What is soft power? Isn't it weak?
Soft power is getting results without the use of force. It’s the opposite of hard power, which is getting results using force. Words that are associated with soft power are dynamic, flexible, connected, transformative – all the words that say change is possible without destruction.
Some, like Professor Joseph Nye who first made the distinction, call it the Power of Attraction –the power that draws people to work with you and support you in your endeavours. How much you have depends on how much others appreciate the way you are in the world, what you stand for. Also how open you are to engagement.
If you want to think of a soft powered individual, think Barack Obama. Everyone – even Republicans - want to be around him, work with him, be his friend. With that kind of power, he can move quickly and effectively.
In the world of international relations, soft power arises out of listening and mediating, being democratic, acting like a global citizen and having attractive goods and services on offer. Soft power is the opposite of using arms, money or the threat of exclusion to set the terms of your engagement. If hard power is the one-way deal, then soft power is reciprocity - mutual agreement, mutual benefit, mutual appreciation.
Both soft power and hard power have extremes that are unmanageable. Too hard leads to a disconnection between our goals and our capacity to achieve those goals - such as when we are too focussed on growth and progress without paying attention to the development that has to occur first to make them sustainable. Growth is forced at the expense of well being.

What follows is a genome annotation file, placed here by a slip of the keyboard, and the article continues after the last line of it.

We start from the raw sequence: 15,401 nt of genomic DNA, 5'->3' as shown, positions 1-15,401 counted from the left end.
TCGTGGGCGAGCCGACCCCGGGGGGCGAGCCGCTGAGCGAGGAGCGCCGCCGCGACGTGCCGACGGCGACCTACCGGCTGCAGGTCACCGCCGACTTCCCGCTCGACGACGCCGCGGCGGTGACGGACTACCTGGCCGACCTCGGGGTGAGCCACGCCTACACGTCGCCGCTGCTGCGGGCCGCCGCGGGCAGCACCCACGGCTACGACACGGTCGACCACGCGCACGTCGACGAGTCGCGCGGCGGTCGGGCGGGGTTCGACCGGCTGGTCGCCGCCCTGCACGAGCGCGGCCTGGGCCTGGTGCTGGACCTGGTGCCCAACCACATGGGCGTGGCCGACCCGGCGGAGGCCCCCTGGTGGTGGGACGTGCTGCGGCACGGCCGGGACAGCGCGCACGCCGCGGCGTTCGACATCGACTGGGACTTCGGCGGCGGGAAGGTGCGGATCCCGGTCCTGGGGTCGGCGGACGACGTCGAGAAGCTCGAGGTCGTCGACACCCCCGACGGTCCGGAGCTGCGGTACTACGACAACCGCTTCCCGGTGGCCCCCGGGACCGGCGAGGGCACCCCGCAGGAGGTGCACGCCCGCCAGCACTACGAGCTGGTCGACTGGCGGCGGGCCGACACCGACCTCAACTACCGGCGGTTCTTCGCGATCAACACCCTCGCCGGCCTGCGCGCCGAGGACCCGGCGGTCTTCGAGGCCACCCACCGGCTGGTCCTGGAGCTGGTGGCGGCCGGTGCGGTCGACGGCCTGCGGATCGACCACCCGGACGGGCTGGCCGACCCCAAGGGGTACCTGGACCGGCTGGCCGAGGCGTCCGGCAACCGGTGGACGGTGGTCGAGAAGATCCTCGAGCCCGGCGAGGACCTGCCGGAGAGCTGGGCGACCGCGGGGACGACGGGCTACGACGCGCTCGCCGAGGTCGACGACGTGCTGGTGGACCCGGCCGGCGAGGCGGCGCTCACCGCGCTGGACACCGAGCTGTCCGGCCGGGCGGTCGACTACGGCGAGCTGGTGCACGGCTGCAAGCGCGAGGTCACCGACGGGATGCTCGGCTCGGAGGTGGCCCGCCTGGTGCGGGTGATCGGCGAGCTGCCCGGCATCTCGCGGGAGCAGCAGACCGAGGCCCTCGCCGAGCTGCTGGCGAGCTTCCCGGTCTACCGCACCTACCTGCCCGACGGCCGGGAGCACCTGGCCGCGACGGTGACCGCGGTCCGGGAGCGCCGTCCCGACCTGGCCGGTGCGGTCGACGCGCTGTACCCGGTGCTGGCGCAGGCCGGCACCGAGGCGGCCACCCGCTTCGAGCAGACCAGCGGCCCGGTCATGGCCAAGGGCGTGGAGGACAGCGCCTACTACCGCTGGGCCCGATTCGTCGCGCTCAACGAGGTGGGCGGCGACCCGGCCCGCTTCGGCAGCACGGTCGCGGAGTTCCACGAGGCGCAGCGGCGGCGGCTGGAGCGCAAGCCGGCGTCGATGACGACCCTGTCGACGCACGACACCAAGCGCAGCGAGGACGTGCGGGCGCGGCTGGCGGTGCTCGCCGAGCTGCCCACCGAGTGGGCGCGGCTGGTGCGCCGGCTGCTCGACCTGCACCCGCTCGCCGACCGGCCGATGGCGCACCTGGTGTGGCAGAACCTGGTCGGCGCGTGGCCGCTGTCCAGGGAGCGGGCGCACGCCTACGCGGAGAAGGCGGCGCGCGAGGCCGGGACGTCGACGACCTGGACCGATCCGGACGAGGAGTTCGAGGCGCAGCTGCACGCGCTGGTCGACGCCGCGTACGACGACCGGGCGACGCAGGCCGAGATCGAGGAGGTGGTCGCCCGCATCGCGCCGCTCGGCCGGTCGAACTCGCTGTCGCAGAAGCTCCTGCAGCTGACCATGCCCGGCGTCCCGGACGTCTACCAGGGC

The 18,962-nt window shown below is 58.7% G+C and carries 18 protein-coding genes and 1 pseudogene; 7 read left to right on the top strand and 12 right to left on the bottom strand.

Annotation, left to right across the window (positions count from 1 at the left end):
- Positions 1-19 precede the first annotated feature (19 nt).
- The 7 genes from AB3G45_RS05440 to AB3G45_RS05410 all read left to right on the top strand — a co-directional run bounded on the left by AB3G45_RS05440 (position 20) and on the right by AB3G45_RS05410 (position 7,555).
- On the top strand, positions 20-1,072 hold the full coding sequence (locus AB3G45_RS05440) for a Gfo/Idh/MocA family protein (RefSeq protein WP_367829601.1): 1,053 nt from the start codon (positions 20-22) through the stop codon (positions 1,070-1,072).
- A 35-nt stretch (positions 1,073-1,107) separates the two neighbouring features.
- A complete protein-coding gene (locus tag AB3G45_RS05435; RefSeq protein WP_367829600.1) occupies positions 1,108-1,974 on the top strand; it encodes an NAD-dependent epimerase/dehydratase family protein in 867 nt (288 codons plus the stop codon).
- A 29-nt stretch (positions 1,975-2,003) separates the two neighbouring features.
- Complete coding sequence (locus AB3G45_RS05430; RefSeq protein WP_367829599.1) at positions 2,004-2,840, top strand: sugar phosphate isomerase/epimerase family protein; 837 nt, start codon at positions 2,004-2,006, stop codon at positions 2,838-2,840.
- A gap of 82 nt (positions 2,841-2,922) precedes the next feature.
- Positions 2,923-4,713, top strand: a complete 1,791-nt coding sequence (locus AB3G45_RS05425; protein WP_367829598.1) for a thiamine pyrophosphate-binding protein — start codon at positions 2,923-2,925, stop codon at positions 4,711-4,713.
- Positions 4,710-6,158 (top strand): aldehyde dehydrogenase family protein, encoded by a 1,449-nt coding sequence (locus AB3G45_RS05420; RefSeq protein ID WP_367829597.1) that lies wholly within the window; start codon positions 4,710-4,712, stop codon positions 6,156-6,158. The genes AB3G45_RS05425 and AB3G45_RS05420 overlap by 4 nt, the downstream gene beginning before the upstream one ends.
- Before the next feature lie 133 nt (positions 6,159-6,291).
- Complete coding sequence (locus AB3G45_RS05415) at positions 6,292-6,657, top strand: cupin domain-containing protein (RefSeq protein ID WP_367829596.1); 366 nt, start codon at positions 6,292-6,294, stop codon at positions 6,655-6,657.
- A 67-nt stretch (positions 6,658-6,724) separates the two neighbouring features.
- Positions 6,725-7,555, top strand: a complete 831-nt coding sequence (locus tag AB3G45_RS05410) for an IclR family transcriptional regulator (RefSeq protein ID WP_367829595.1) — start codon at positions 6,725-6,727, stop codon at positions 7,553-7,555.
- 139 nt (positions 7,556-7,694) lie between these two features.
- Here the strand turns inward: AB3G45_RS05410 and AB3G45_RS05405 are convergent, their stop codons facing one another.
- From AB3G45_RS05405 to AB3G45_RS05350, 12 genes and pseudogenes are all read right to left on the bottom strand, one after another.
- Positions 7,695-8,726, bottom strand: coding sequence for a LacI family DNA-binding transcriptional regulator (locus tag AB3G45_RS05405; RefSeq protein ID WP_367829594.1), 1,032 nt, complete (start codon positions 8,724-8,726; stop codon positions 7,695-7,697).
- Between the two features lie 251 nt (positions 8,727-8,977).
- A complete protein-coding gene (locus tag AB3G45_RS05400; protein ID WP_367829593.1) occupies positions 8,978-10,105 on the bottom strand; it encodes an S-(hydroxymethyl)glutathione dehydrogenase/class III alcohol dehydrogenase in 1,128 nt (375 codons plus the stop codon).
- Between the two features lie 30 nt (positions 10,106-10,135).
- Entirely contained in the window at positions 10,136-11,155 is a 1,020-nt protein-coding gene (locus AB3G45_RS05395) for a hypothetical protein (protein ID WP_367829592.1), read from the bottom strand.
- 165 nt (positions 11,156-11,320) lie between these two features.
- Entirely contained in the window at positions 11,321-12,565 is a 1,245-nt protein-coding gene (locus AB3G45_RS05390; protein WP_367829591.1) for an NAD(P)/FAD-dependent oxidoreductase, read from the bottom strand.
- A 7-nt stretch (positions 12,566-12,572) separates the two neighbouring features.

Too soft leads to an over emphasis on comfort - the pursuit of ideal circumstances and relationships before taking action. Many of the great projects that I have witnessed over the years have not manifested real change for others but have lingered in the realm of process. The United Nations is often characterised as a soft power institution.
But while we are not aware of the distinction between hard and soft power, we cannot create a healthy balance between them. Hard looks at soft as weak, soft looks at hard as brutal. Is there a correlation there between men and women and what they bring to both private and public spaces? Strictly speaking, no. Broadly speaking, yes.
What balanced leadership can bring, is precisely that - balance. In the world of power, that is known as Smart Power.
For more articles by Indra on Soft Power and Smart Power see: www.guardian.co.uk/profile/indraadnan and www.huffingtonpost.com/indra-adnan
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